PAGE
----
Under EU guidance, France is seeking to expand its compulsory vaccines’ list, a move that will most likely be mirrored by Germany and Italy.
In Europe, vaccines are rightfully considered public health issues. The objective is to protect the population from several diseases – either bacterial illnesses or viruses. Thanks to large vaccination campaigns, diseases such as polio and smallpox were eradicated in 2002 and 1980 respectively. This is why the European Union encourages its members to maintain – if not increase – their vaccination rates. This policy has lead to calls to protect the “vulnerable population” against the seasonal flu with preventive shots and a wider range of vaccines for the young.
France has taken theses instructions very seriously. A bill tabled by health minister Agnès Buzyn aims at adding, from January 1st 2018 on, 8 new compulsory vaccines for children under 2 years old to the already existing three. To this day, only the vaccines against diphtheria (since 1938), tetanus (1940) and poliomyelitis (1964) are on the list. The newcomers would be pertussis, measles, meningococcus C, pneumococcus and the Haemophilus influenzae bacteria, which is responsible for pneumopathies and meningitis.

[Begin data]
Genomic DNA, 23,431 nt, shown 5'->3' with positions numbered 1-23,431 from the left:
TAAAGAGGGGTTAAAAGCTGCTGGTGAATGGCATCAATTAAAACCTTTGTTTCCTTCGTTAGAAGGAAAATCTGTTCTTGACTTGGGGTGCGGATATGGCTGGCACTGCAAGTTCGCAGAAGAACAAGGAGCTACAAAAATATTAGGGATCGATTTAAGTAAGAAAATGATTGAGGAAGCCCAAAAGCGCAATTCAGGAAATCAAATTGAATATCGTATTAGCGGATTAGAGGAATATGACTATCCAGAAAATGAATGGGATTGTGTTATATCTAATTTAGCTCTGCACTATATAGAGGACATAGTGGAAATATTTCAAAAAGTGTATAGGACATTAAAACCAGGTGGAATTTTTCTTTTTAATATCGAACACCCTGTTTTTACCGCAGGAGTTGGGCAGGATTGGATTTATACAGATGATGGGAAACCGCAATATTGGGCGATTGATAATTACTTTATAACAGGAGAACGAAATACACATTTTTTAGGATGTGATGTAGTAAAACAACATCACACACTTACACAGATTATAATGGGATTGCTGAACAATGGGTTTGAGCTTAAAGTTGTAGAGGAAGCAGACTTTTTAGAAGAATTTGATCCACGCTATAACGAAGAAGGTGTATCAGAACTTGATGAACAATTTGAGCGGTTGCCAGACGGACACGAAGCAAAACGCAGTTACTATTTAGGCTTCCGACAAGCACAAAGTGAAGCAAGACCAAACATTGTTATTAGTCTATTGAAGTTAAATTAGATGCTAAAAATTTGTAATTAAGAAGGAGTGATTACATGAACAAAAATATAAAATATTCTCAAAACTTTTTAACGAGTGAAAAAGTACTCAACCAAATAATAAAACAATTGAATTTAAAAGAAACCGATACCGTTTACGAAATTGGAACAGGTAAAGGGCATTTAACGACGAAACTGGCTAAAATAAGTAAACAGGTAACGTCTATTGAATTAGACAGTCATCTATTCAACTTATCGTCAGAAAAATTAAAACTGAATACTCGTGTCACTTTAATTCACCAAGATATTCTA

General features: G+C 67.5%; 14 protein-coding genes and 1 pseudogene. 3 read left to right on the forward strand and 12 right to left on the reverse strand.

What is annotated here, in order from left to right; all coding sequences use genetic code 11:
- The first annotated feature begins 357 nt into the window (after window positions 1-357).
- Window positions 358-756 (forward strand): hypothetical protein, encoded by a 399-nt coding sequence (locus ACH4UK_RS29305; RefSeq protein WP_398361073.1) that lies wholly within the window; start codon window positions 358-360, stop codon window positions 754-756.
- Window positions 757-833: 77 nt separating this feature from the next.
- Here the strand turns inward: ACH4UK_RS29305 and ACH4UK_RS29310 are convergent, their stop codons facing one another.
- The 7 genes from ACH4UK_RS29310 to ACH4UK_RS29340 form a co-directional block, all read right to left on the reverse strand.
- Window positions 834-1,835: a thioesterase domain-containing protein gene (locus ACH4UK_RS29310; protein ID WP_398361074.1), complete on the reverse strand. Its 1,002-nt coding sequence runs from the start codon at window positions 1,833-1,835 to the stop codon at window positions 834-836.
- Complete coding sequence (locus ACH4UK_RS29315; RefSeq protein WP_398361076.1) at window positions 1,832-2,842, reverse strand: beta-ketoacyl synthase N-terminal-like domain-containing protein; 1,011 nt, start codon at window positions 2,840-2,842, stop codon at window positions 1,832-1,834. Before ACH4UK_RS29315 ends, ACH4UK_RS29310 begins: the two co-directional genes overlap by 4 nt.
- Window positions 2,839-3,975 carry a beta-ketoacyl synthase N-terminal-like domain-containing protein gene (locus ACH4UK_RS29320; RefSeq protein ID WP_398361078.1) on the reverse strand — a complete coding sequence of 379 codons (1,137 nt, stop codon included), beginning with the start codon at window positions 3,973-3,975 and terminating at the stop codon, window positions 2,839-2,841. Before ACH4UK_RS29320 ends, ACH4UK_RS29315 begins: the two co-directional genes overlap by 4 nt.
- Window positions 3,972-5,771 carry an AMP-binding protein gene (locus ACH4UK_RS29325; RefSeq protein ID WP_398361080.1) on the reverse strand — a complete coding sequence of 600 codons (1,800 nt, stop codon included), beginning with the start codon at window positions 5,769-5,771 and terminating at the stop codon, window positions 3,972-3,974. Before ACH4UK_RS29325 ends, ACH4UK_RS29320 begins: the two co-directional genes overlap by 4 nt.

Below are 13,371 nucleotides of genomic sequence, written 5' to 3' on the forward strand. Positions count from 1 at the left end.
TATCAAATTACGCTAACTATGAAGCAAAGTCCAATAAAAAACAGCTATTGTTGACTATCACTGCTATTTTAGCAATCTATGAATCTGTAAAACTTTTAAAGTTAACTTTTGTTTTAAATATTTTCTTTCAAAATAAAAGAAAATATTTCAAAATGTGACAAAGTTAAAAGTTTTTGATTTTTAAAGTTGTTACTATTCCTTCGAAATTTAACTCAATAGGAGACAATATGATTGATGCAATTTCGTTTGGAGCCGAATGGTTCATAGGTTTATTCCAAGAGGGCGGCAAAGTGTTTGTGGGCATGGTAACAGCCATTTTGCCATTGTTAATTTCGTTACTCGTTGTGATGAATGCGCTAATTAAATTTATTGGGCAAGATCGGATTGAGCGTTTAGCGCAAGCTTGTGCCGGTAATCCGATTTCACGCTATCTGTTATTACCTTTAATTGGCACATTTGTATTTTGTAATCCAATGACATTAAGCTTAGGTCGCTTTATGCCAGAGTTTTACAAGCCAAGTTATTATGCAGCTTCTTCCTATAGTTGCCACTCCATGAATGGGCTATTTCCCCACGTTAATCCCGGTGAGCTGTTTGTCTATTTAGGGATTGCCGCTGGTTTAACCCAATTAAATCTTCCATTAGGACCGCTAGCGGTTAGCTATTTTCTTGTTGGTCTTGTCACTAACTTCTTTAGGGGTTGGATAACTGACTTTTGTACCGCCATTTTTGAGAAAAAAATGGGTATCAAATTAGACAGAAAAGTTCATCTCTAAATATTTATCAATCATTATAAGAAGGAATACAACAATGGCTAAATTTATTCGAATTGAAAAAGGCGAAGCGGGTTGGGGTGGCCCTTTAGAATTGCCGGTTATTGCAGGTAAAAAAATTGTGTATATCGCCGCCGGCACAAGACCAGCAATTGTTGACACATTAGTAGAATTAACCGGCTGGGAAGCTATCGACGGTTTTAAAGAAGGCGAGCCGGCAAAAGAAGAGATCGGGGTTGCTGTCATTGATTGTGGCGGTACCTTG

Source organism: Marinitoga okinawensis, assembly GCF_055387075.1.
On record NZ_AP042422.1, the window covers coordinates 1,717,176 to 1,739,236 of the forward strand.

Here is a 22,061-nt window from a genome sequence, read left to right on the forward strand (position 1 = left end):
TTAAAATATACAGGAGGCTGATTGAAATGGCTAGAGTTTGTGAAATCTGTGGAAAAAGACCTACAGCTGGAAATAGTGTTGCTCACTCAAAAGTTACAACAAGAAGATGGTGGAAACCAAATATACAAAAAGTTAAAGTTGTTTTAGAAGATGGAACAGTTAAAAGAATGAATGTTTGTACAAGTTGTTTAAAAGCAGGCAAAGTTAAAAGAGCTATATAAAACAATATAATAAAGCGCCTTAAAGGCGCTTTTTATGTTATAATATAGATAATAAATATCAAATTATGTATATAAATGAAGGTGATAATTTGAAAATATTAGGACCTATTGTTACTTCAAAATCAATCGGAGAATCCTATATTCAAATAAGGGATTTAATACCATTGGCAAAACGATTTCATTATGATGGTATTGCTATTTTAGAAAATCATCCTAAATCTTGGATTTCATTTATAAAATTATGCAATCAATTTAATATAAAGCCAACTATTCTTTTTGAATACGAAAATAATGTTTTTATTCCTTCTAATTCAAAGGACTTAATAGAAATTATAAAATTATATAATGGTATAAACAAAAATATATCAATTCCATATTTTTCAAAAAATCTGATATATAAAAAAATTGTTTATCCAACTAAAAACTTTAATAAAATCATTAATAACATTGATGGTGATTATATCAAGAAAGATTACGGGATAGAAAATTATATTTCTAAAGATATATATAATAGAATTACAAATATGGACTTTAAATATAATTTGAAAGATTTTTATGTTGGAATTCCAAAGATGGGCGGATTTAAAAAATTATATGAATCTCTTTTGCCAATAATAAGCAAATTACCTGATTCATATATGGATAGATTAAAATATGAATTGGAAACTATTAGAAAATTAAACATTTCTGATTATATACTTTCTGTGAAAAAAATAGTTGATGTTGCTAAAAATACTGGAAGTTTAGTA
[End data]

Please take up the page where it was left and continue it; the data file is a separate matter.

According the French health minister, “the 15% of children (who are not vaccinated) are a threat to the other’s health” as they help “epidemics from the past to re-emerge.”
In France, parents who plan on ignoring this new legal imperative face a tough sentence: six months’ imprisonment or €3750 fine according to article L.3116-4 of the French Public Health Code. If, by refusing the vaccine, they put their child’s health in risk (“to the extent it could compromise the child’s health, security, morality or education”) they are liable to a further two years in jail or a €30.000 fine (article 227-17).
The minister is currently working on an “opt-out” status for families who are staunchly anti-vaccine. This is a rather exceptional move at a time when European countries have taken a strong line against parents who refuse to vaccinate their children. Germany, for instance, in currently working on a bill to enforce a €7.500 fine for parents refusing to give their children shots against measles, while Italy wants to penalise families who refuse any of its 12 compulsory vaccines.